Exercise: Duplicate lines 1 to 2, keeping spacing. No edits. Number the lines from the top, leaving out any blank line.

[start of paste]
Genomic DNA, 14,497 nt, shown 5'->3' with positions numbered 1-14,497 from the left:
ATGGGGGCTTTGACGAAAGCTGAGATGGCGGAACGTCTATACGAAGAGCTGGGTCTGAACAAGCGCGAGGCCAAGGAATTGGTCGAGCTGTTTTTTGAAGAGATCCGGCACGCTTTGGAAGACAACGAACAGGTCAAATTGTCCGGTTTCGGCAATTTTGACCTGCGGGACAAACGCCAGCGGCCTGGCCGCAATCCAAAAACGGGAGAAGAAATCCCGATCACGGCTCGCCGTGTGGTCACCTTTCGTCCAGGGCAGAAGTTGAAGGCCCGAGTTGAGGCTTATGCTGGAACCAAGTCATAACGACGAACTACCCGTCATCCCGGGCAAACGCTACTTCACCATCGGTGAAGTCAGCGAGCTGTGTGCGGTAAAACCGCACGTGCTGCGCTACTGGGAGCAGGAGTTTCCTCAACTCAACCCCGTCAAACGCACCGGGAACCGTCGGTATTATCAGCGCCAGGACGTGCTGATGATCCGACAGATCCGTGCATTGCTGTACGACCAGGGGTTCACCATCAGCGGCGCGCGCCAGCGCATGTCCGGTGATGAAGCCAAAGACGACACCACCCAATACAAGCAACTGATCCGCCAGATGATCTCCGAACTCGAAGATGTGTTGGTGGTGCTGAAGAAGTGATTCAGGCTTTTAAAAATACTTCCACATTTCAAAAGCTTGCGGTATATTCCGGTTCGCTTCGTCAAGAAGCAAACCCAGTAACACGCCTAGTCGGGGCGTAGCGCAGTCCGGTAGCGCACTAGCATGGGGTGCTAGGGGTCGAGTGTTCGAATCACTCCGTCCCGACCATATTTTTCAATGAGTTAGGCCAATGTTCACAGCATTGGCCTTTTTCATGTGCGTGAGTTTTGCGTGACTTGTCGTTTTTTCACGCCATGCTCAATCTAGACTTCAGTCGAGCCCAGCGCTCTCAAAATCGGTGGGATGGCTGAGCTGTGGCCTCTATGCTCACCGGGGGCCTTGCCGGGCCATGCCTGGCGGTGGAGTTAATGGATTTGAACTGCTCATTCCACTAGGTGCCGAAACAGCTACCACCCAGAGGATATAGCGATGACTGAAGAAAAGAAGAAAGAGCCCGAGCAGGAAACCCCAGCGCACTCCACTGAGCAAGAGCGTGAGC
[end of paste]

Genomic DNA, 14,497 nt, shown 5'->3' with positions numbered 1-14,497 from the left:
ATGGGGGCTTTGACGAAAGCTGAGATGGCGGAACGTCTATACGAAGAGCTGGGTCTGAACAAGCGCGAGGCCAAGGAATTGGTCGAGCTGTTTTTTGAAGAGATCCGGCACGCTTTGGAAGACAACGAACAGGTCAAATTGTCCGGTTTCGGCAATTTTGACCTGCGGGACAAACGCCAGCGGCCTGGCCGCAATCCAAAAACGGGAGAAGAAATCCCGATCACGGCTCGCCGTGTGGTCACCTTTCGTCCAGGGCAGAAGTTGAAGGCCCGAGTTGAGGCTTATGCTGGAACCAAGTCATAACGACGAACTACCCGTCATCCCGGGCAAACGCTACTTCACCATCGGTGAAGTCAGCGAGCTGTGTGCGGTAAAACCGCACGTGCTGCGCTACTGGGAGCAGGAGTTTCCTCAACTCAACCCCGTCAAACGCACCGGGAACCGTCGGTATTATCAGCGCCAGGACGTGCTGATGATCCGACAGATCCGTGCATTGCTGTACGACCAGGGGTTCACCATCAGCGGCGCGCGCCAGCGCATGTCCGGTGATGAAGCCAAAGACGACACCACCCAATACAAGCAACTGATCCGCCAGATGATCTCCGAACTCGAAGATGTGTTGGTGGTGCTGAAGAAGTGATTCAGGCTTTTAAAAATACTTCCACATTTCAAAAGCTTGCGGTATATTCCGGTTCGCTTCGTCAAGAAGCAAACCCAGTAACACGCCTAGTCGGGGCGTAGCGCAGTCCGGTAGCGCACTAGCATGGGGTGCTAGGGGTCGAGTGTTCGAATCACTCCGTCCCGACCATATTTTTCAATGAGTTAGGCCAATGTTCACAGCATTGGCCTTTTTCATGTGCGTGAGTTTTGCGTGACTTGTCGTTTTTTCACGCCATGCTCAATCTAGACTTCAGTCGAGCCCAGCGCTCTCAAAATCGGTGGGATGGCTGAGCTGTGGCCTCTATGCTCACCGGGGGCCTTGCCGGGCCATGCCTGGCGGTGGAGTTAATGGATTTGAACTGCTCATTCCACTAGGTGCCGAAACAGCTACCACCCAGAGGATATAGCGATGACTGAAGAAAAGAAGAAAGAGCCCGAGCAGGAAACCCCAGCGCACTCCACTGAGCAAGAGCGTGAGC